Yet, it is not in the “message” side of his work that Filippo really breaks new ground, but rather in the way he links this message to a novel exploration of “form”, made possible by digital technology. Filippo’s work shows that he senses himself at a crossroads. He has a new instrument, the digital video camera-cum computer, which embodies a new phase of scientific and technical innovation. He grasps that this new instrument should revolutionize artistic creativity—that is, the practical methods that artists use to combine form and content through the available techniques of their day. Then he launches himself in a systematic investigation, in all directions, of the potentials of his media. He sees, in his quest, all the formerly existing barriers between different media and genres breaking down one after another. His work is the dizzying result of this exploration.

Filippo Sciascia is indeed not the first artist, nor, probably, the only one in our times to be enthused by the breaking of new ground. Scientific and technical innovation has always played a paramount role in the evolution of the arts. In the 13th century, it was the rediscovery of Euclidian geometry by the Northern Italians that led to Giotto and the Florentine school of painting: the third dimension of reality—depth—could now be made manifest in the two-dimensional form of painting. From that time onward, the focus of artistic expression changed: symbolism, or any other type of artistic expression, had to be molded into a realistic form. In the 19th century, the discovery of black and white photography by Niepce and Daguerre was no less momentous in its consequences. Invalidating the search for realism in painting, it led first to the exploration of light and color by the expressionists, and then to the systematic “deconstruction” of art (form, subject, media, etc.) now known as modern and contemporary art. The introduction of film at the beginning of the 20th century did not have an immediate influence on the other forms of visual expression, but it impacted greatly on literature, as it multiplied the possibilities of storytelling and rendered verbal description nearly useless. Cinematography became an artistic genre me a genre in itself.

Today, given the opportunity to record, reproduce, “cut and paste”, and thus recombine sounds and images at will, a whole new field of artistic exploration and creation opens before us. Filippo Sciasca is one of the artists pioneering its discovery. May the field he helps to open be a wide and beautiful one.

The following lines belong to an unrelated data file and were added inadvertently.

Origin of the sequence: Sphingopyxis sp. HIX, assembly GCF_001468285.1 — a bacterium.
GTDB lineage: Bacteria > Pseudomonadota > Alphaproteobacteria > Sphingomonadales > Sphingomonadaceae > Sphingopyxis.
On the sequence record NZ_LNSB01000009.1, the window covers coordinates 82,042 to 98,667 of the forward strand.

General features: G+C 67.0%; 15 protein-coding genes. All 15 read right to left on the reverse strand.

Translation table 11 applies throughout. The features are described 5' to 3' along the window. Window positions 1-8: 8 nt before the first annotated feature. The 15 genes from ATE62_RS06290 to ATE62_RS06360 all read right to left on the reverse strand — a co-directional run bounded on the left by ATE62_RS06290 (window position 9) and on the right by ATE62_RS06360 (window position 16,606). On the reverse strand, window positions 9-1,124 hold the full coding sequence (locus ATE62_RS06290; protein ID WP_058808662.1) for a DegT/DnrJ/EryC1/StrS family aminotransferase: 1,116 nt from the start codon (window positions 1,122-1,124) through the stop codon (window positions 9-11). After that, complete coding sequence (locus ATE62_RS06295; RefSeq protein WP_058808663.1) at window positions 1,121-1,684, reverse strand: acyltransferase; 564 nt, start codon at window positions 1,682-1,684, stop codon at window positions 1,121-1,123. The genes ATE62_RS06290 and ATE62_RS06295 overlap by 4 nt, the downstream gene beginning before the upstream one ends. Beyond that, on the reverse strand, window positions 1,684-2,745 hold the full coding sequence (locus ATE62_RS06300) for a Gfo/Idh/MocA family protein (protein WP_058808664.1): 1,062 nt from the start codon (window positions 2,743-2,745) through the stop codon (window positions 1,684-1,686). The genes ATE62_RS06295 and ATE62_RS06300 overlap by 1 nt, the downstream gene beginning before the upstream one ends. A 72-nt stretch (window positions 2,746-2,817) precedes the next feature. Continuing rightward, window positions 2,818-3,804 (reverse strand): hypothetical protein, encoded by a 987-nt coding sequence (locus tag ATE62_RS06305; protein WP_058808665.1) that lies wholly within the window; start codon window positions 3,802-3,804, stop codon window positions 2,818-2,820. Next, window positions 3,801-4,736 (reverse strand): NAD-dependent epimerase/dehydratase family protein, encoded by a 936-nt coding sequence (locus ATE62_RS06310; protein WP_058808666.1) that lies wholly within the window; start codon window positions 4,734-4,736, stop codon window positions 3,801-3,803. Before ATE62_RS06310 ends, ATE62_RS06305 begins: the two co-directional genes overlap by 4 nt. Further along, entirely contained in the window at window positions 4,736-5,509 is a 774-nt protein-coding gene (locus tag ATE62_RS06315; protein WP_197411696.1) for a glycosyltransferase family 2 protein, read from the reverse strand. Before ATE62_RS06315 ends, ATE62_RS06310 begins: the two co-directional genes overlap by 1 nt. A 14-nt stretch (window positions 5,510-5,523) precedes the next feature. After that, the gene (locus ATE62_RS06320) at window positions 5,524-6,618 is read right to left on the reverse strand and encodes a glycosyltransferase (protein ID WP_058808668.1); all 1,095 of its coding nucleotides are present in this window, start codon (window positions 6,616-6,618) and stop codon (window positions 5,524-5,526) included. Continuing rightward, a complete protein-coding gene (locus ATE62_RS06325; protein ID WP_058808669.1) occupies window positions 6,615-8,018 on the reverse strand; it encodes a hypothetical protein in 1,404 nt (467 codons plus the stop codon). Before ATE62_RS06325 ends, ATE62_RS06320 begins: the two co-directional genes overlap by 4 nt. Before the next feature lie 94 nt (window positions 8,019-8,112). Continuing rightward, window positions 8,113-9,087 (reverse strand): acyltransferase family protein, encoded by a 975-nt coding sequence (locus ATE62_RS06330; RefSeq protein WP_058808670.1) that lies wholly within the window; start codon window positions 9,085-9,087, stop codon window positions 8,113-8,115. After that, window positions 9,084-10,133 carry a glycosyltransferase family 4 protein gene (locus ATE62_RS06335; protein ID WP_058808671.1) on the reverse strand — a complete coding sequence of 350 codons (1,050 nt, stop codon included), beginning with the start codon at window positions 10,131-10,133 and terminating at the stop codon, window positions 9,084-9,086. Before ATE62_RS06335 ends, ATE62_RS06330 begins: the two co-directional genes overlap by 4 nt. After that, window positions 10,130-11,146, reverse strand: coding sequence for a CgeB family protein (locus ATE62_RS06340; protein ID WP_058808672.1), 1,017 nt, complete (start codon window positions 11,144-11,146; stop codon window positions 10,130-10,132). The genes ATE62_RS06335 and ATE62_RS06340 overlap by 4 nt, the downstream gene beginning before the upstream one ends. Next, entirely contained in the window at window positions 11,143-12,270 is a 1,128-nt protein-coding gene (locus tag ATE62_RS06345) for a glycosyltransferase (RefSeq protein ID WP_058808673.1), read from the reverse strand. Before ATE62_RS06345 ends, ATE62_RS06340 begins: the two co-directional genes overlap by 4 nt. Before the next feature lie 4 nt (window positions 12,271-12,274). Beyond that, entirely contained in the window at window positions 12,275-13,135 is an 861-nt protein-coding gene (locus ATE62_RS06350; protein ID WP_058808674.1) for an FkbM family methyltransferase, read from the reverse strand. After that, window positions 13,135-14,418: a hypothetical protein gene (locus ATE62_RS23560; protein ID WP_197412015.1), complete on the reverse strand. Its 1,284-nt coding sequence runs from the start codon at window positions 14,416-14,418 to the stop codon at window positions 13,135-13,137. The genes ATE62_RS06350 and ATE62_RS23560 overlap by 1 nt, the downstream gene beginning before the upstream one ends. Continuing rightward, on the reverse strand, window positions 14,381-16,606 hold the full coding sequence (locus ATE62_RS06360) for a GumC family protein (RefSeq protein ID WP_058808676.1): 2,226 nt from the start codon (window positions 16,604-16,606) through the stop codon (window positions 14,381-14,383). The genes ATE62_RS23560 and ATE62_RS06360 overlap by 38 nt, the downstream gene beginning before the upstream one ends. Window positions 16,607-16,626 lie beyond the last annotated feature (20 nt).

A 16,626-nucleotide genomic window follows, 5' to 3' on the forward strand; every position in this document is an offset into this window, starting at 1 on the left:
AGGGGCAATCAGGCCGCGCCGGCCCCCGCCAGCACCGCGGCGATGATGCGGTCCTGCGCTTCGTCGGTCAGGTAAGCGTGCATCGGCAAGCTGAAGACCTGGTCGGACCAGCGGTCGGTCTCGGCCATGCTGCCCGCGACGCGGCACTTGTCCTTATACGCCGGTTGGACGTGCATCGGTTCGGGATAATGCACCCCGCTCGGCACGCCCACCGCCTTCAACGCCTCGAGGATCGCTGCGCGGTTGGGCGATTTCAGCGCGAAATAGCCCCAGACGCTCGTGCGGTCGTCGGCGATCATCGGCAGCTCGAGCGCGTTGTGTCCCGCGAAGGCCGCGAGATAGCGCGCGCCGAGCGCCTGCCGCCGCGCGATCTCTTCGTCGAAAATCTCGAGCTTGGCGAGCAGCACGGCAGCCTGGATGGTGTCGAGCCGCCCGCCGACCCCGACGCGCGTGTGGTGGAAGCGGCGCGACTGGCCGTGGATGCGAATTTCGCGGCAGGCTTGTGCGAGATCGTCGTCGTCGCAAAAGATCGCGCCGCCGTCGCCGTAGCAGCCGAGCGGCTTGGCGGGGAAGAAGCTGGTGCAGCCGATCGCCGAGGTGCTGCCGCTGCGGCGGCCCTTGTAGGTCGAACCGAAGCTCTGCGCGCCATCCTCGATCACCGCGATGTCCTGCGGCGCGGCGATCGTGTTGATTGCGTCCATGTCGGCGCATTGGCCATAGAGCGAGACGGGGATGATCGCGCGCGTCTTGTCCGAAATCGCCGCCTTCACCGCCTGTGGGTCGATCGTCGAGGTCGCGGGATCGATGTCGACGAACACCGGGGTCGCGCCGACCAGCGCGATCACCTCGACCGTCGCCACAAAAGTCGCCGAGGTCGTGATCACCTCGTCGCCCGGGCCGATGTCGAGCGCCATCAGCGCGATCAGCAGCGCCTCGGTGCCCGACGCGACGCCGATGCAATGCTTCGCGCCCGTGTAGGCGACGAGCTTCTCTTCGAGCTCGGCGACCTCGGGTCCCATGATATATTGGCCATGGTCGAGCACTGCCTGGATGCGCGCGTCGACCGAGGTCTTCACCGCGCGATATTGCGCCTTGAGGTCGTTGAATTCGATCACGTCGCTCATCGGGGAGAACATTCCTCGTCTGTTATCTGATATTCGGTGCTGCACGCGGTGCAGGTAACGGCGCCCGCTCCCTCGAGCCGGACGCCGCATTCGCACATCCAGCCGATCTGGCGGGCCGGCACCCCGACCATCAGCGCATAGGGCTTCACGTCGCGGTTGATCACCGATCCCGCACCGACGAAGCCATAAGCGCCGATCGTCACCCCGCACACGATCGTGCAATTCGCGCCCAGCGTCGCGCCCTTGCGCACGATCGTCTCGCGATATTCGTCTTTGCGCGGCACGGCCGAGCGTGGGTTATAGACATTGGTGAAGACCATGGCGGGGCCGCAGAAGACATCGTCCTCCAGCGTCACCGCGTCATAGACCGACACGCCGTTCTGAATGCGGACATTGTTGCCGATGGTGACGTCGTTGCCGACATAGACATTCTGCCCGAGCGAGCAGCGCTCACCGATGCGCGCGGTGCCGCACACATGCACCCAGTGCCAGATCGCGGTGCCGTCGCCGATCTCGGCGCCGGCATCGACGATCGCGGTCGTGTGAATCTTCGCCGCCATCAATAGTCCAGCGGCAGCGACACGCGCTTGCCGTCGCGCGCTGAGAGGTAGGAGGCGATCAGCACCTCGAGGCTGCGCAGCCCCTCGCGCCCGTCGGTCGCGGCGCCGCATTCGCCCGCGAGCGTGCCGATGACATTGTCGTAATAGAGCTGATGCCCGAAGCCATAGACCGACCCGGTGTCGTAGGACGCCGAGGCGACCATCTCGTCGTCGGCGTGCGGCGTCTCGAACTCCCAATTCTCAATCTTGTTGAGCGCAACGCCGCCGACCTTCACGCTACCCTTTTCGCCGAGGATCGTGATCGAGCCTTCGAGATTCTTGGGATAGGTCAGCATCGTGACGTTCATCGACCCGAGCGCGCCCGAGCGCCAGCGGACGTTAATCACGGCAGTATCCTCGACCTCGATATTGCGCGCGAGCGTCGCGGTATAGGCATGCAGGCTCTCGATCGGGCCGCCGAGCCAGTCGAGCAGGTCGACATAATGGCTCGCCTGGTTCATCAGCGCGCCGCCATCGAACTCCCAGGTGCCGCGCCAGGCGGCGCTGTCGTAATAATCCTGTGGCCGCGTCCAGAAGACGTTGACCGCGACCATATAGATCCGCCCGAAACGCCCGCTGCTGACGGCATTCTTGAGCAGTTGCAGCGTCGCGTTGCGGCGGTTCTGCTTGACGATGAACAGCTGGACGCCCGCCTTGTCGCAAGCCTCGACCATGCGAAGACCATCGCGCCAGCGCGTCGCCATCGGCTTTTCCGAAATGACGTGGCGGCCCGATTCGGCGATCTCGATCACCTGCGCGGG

FOR YOUR CONSIDERATION ONLY by Krisna Murti

In the discourse on the new media, video-art is often equated with poetry, while cinema is equated with prose. Poetry is the combination of words through the use of metaphors. It is based on an architecture of rimes that jump up like frogs do, and challenge the reader to combine it into meaning while casting away the absolutism of linear narration.

Reading Filippo’s video named “For Your Consideration Only”, we go indeed farther if we use the logic of this word-saving literary genre. Text, images, mimicry, mutterings and even sounds appear and flow. As if he were able to take us in a poetical journey out there, witnessing events from real life. Text -in the form of brand logos, of T shirts words or billboards- or music may [both of them] overflow our pragmatic world, but, in this hands of this Italian artist now living in Bali, “this literature” gets here a new house ready for it: a promising invitation to meditate.

 Still and living images

Let begin by watching “Positive” before carrying on with other more poetic video pieces. During the whole length of this video, the scene is set against a blue background. An abstract shape appear and then become increasingly realistic, turning into a female body in the positive. A mode [of representation] derived from celluloid

films. The rest of the video is dominated by the still image of the same woman: moving from right to left, closing

  1. Seen from a [narrow] cinematographic point of view this scene can appear monotonous. But if seen from

the point of view of photographic representation, this still picture that is activated helps us read the details or

the context in a way similar to that of the eye looking at this classic media.

“Negative” (4’53, 2005) is another example of a video with repetition, but this time it is accompanied by sound.

In this “Negative” video the sound becomes visual, the text becomes rhythm, the image become rhythm: an

interesting experience. Filippo modifies the sounds in such a way that they are woven with one another like

a mantra, accompanying a woman climbing and then descending stairs. This symbolizes the absurdity of

Man’s fate. This poetic-prosaic video calls to mind the absurdity inherent to the mythical hero Sysiphus, who is

condemned to carry a stone up and down a mountain.

The most interesting video is “For Your Consideration Only” (10’53’, 2005) and Filippo seems to be aware of

this fact, which is why he puts his whole project under this heading. Here, a [narrative] line appears under the

shape of a woman and a man muttering words and shouting repetitively. Then appear fragments of a road, of